Archive for the ‘LACMA’ Category

Renzo Piano’s latest work, going up under that great L.A. sky


I went back, and this time the weather was more L.A. Here again you see the roof of the new pavilion of galleries designed by Renzo Piano Building Workshop going up in Los Angeles. For now the fins on top of the building- to capture, contain and shape the natural light, to bring it into the galleries below- look like a framework for photovoltaic solar panels, as you see over many parking lots in Southern California.

On the left is the lookout point of Piano’s earlier work at the L.A.County Museum of Art, the BCAM. In Paris when you ascend the escalator of Piano (and Roger’s) Pompidou Center the city unfolds, opens up, as you rise. In L.A. at LACMA, as you ride Piano’s escalator to the top, you are given a view of the sky.

And, seen through the construction fences:

More info on the Resnick Pavilion in the post just below. Scroll down or click here.

More Renzo Piano at the L.A. County Museum of Art (LACMA). So how’s that going?


After opening the Broad Contemporary Art Museum (BCAM) about a year ago (February 2008), the Los Angeles County Museum of Art (LACMA) is now on to Phase II of its transformation. Here’s a model of what we have to look forward to:

A one story, glass-filled, pavilion for galleries. (Official info on this building at the bottom.) You’ll see bountiful L.A. light coming in from the top, modulated by one of those finned grill systems that Renzo Piano Building Workshop does so well.

LACMA’s leader Michael Govan says that our favorite museums are one-story structures. Think about it. He may be right.

Just a few months ago the site for LACMA’s new Resnick Pavilion, as it’s to be called, was barren. Today I went to LACMA for a preview of “The Art of Two Germanys – Cold War Culture.” We were blessed with rain, fitting of a show that took me back to Berlin.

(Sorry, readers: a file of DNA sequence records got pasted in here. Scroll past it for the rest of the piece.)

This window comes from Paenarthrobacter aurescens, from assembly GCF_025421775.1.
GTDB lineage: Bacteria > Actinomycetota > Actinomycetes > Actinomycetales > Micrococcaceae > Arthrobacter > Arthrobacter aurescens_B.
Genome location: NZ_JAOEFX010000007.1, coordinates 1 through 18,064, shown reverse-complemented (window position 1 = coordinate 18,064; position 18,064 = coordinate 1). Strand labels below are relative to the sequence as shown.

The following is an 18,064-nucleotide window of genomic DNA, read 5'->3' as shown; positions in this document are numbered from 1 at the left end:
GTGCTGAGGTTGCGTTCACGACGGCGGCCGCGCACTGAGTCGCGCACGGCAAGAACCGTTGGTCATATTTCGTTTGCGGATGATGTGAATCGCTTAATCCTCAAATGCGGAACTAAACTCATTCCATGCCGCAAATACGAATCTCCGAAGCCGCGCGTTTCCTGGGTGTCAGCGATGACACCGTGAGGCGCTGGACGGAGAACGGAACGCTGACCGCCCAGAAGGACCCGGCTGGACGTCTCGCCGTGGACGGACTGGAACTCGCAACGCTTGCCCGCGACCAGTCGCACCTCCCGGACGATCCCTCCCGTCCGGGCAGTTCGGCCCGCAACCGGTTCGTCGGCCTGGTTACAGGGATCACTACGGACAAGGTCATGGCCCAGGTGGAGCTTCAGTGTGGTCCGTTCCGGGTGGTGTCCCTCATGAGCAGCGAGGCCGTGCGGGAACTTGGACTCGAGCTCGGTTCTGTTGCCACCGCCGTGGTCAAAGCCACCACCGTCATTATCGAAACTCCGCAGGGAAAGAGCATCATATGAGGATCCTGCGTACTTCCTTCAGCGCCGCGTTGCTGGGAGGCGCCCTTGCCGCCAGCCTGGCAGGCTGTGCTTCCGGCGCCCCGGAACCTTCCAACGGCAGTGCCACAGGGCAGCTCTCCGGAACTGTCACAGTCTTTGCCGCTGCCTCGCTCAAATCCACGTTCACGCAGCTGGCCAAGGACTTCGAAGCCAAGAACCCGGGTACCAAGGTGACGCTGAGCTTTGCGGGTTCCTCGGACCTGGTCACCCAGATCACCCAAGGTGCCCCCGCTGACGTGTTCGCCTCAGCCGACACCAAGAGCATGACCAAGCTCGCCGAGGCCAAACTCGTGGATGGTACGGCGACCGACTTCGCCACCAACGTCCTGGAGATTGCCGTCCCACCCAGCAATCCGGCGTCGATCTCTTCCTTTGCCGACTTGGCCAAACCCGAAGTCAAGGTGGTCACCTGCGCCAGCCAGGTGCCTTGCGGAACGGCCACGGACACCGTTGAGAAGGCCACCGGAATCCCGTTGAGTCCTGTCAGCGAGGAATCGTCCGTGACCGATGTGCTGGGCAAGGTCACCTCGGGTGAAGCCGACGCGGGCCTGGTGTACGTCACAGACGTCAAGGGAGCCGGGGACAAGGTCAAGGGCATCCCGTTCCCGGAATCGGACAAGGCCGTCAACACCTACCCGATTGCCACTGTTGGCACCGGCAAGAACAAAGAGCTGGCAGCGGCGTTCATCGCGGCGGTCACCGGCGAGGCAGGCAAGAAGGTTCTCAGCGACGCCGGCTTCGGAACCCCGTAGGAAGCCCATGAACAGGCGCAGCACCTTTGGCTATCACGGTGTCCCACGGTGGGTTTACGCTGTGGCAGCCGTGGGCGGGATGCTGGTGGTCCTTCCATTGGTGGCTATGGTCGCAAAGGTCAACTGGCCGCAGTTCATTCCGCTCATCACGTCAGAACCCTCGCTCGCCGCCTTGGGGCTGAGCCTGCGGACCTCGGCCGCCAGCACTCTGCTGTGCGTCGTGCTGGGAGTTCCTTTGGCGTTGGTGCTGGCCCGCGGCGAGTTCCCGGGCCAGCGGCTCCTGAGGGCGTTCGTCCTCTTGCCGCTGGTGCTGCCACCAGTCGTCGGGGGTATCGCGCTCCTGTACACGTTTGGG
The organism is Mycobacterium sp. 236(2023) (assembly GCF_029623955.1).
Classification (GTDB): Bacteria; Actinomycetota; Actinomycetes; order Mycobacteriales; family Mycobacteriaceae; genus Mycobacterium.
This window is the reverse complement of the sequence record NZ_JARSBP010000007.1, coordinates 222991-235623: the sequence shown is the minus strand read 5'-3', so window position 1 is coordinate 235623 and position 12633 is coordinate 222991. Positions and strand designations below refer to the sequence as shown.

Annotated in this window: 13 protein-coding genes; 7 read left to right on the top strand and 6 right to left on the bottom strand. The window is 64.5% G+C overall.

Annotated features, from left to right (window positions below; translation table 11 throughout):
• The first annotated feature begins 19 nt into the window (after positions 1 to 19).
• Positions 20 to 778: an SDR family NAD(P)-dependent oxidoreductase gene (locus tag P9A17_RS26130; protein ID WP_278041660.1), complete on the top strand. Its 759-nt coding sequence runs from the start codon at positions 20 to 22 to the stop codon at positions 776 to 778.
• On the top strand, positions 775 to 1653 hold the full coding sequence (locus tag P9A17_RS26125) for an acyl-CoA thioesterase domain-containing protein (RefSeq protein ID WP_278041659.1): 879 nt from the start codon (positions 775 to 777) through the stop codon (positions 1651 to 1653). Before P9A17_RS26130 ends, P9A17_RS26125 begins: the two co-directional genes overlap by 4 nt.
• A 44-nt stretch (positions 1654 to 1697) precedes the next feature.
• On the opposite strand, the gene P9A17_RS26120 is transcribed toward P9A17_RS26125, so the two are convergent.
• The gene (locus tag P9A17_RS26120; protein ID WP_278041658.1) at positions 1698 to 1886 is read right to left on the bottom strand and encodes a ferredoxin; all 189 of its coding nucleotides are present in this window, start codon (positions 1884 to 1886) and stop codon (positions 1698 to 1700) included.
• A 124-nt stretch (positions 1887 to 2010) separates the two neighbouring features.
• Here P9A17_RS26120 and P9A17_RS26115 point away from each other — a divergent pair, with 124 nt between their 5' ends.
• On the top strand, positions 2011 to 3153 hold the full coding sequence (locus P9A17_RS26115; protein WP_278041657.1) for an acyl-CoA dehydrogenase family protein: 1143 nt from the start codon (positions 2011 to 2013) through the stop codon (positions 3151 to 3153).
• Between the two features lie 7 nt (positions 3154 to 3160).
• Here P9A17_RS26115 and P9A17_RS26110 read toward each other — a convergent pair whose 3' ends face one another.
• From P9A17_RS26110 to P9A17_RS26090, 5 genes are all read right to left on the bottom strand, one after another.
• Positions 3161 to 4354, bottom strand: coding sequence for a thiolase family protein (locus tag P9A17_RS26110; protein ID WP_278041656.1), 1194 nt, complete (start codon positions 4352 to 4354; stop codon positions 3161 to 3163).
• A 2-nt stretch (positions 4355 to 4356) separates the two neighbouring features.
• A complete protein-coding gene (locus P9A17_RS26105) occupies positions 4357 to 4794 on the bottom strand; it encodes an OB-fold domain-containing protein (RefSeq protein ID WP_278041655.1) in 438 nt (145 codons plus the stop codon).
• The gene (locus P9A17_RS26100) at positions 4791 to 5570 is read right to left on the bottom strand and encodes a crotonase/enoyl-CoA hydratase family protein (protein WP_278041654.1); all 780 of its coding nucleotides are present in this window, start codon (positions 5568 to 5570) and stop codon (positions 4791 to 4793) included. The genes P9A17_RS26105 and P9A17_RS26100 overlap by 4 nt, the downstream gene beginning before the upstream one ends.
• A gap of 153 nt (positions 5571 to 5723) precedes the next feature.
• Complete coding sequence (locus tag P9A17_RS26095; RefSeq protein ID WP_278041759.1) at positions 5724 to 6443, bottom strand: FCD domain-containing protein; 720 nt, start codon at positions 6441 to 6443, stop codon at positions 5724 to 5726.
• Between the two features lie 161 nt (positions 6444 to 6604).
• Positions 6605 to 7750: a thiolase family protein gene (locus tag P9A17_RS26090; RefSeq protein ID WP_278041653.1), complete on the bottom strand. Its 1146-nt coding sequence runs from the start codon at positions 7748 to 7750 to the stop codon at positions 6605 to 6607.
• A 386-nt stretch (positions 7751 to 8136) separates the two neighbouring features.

And, seizing the opportunity to find anything but blue skies here in L.A., I snapped these photos of the construction of LACMA’s Resnick Pavilion.

Here’s how close it is to BCAM

Seen from the balcony outlook of the red, escalator/staircase at BCAM

From LACMA’s website:

The Resnick Pavilion will be a single-story, glass and stone-enclosed structure sited north of the Broad Contemporary Art Museum (BCAM).

The new building… is intended to house special exhibitions, freeing up existing gallery space for LACMA’s robust permanent collection. Architecturally, the Resnick Pavilion will complement BCAM—both buildings feature glass roof and ceiling elements that will flood the galleries with natural light. The Resnick Pavilion’s exterior will be a combination of glass and travertine marble, and its interior galleries will be a flexible open plan that can accommodate multiple exhibitions at once as well as large-scale works of art. Construction on the new building commenced in 2008 and is slated for completion in mid 2010.

Model, northern aerial view, Lynda and Stewart Resnick Exhibition Pavilion, Renzo Piano Building Workshop, architects, photo © 2008 Museum Associates/LACMA.

For Renzo in Chicago, the current expansion of the Art Institute, click here.

Trains, cranes and museums


Tyler Green says of Jeff Koons’ project for outside LACMA, the L.A. County Museum of Art,

“This is unrelated to the proposed Koons ‘train’ at LACMA, but what the heck…

I like that “rhyme” and wish I’d thought of it (after all, Montparnasse, where this occurred, was my train station when I lived in Paris and that image was all around)